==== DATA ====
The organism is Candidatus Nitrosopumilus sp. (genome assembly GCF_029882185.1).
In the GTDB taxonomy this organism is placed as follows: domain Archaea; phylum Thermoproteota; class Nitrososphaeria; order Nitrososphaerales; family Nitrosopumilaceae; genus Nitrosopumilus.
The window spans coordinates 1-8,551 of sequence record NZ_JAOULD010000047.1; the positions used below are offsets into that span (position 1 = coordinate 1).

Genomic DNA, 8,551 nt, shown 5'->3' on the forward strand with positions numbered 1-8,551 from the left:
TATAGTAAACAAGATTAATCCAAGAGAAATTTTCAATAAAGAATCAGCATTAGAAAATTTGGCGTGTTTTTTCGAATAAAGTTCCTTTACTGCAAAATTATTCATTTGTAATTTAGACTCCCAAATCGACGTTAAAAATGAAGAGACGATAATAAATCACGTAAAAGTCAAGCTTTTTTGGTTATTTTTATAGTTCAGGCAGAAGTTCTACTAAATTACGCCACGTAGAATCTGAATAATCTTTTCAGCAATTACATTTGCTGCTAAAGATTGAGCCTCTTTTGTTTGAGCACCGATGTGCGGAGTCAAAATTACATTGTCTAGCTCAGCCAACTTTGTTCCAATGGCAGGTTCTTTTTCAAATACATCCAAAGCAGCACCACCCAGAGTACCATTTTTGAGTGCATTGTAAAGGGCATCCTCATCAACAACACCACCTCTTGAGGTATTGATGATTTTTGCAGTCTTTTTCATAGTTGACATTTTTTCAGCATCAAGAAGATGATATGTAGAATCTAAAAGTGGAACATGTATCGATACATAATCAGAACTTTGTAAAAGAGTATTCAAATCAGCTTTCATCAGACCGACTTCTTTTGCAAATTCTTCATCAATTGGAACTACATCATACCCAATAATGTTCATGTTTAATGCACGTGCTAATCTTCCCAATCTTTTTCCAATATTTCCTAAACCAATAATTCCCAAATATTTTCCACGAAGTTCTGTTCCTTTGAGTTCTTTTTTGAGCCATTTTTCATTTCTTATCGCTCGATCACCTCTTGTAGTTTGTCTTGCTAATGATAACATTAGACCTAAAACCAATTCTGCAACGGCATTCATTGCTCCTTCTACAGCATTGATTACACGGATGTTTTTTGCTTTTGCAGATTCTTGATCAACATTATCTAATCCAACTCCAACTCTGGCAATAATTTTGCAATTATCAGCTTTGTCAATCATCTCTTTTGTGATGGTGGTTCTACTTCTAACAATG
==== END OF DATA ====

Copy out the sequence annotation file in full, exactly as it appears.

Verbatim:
The organism is Candidatus Nitrosopumilus sp. (genome assembly GCF_029882185.1).
In the GTDB taxonomy this organism is placed as follows: domain Archaea; phylum Thermoproteota; class Nitrososphaeria; order Nitrososphaerales; family Nitrosopumilaceae; genus Nitrosopumilus.
The window spans coordinates 1-8,551 of sequence record NZ_JAOULD010000047.1; the positions used below are offsets into that span (position 1 = coordinate 1).

Genomic DNA, 8,551 nt, shown 5'->3' on the forward strand with positions numbered 1-8,551 from the left:
TATAGTAAACAAGATTAATCCAAGAGAAATTTTCAATAAAGAATCAGCATTAGAAAATTTGGCGTGTTTTTTCGAATAAAGTTCCTTTACTGCAAAATTATTCATTTGTAATTTAGACTCCCAAATCGACGTTAAAAATGAAGAGACGATAATAAATCACGTAAAAGTCAAGCTTTTTTGGTTATTTTTATAGTTCAGGCAGAAGTTCTACTAAATTACGCCACGTAGAATCTGAATAATCTTTTCAGCAATTACATTTGCTGCTAAAGATTGAGCCTCTTTTGTTTGAGCACCGATGTGCGGAGTCAAAATTACATTGTCTAGCTCAGCCAACTTTGTTCCAATGGCAGGTTCTTTTTCAAATACATCCAAAGCAGCACCACCCAGAGTACCATTTTTGAGTGCATTGTAAAGGGCATCCTCATCAACAACACCACCTCTTGAGGTATTGATGATTTTTGCAGTCTTTTTCATAGTTGACATTTTTTCAGCATCAAGAAGATGATATGTAGAATCTAAAAGTGGAACATGTATCGATACATAATCAGAACTTTGTAAAAGAGTATTCAAATCAGCTTTCATCAGACCGACTTCTTTTGCAAATTCTTCATCAATTGGAACTACATCATACCCAATAATGTTCATGTTTAATGCACGTGCTAATCTTCCCAATCTTTTTCCAATATTTCCTAAACCAATAATTCCCAAATATTTTCCACGAAGTTCTGTTCCTTTGAGTTCTTTTTTGAGCCATTTTTCATTTCTTATCGCTCGATCACCTCTTGTAGTTTGTCTTGCTAATGATAACATTAGACCTAAAACCAATTCTGCAACGGCATTCATTGCTCCTTCTACAGCATTGATTACACGGATGTTTTTTGCTTTTGCAGATTCTTGATCAACATTATCTAATCCAACTCCAACTCTGGCAATAATTTTGCAATTATCAGCTTTGTCAATCATCTCTTTTGTGATGGTGGTTCTACTTCTAACAATG